At 5pm local time on June 12, the national soccer teams of Brazil and Croatia will kick off the 2014 World Cup at the São Paulo Arena in Brazil’s largest city. The players will compete before a live crowd of tens of thousands and a televised audience of millions more.
Famed-poet Maya Angelou, pictured above with Malcolm X, died yesterday at the age of 86. Her work often used metaphors lifted from nature to explore themes of spiritual triumph through struggles against social injustice.
Since the end of the most active, public phase of the Occupy movement, a number of activists have looked for ways to carry on the fight against the "1 Percent." This ongoing struggle has taken many forms--among them are recent attempts to build an independent political alternative to the two dominant capitalist parties.
Too many supposedly radical books are written by academics for academics, apparently competing to see who can produce the most incomprehensible prose. My list of ‘books to be reviewed’ contains literally dozens of overstuffed and overpriced volumes that only a handful of specialists will ever read, books with little or no relevance to the non-university world.
Nine of the twelve jurors who elected on Monday to convict Occupy activist Cecily McMillan of assaulting a police officer have written to the presiding judge in the case, Ronald Zweibel. They are pleading for leniency at McMillan's May 19 sentencing hearing. The U.K. Guardian reports:
The two main threats to our people and planet are climate change and corporate control of our economy and polity. These intertwined issues will take a mass movement of epic proportions to shift. Time is of the essence as climate, economic, and political disasters keep occurring, gaining in intensity, impoverishing people while enriching the transnational and national corporations. Agreements like the Trans-Pacific Partnership could further strip national governments of their rights to protect labor and the environment in favor of protecting corporate profits.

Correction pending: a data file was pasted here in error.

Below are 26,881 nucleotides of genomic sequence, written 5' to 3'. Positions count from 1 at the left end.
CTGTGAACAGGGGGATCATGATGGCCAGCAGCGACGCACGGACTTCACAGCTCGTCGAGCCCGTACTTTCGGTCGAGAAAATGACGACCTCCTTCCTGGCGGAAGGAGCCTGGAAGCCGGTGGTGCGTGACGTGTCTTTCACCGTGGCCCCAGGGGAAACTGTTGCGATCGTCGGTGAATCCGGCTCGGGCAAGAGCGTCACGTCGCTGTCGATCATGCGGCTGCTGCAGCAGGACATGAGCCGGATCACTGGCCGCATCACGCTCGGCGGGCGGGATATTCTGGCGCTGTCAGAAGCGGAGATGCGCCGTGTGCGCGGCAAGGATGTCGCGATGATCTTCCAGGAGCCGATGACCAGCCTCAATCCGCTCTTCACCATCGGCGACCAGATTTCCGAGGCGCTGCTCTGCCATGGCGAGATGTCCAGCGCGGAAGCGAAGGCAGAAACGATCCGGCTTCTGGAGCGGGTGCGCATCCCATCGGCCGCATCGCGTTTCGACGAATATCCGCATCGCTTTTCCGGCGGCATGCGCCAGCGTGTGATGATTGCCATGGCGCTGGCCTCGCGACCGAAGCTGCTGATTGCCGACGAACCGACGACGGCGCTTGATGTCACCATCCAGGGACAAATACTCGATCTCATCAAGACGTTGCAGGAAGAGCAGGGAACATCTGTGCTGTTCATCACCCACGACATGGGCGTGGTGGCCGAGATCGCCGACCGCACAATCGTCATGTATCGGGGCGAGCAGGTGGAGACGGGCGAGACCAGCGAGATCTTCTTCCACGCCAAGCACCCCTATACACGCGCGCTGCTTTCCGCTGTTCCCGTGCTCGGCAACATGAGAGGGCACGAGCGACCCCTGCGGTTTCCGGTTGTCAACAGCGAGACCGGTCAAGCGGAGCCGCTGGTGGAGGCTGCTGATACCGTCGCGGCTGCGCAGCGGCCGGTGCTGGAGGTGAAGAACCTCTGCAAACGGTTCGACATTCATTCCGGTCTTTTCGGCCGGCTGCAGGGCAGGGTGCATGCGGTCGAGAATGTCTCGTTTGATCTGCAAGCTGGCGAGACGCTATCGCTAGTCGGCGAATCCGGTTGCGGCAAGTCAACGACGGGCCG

Cutting greenhouse gas emissions will throw millions of people out of work! That claim has made many working people reluctant to support action to slow climate change. But is it true?
A report written in 2011 by Jonathan Neale for the European Transport Workers Federation argues the opposite, that changing the ways that goods and people are moved can reduce emissions from the transport sector by 80% while creating over 12 million new jobs – 7 million in transportation and 5 million in renewable energy.
When it comes to the world economy, what you "see" is not usually what you get - especially when it comes to gender. Capitalism has fueled a world in which women are rendered invisible and saddled with the majority of labor. They are responsible for two-thirds of all working hours, produce 50 percent to 90 percent of the world's food and 100 percent of the world's children.
What are our priorities in British Columbia and where do we put our resources?
This week is the big, annual fund drive by the food banks in BC to raise money for their operations. CBC Radio One is devoting its local programming on Dec. 6 to its annual fund drive for them. Food banks began in the province 31 years ago and were supposed to be an “emergency” response to food needs at the time. After all these years of a “temporary” measure, they are still going strong!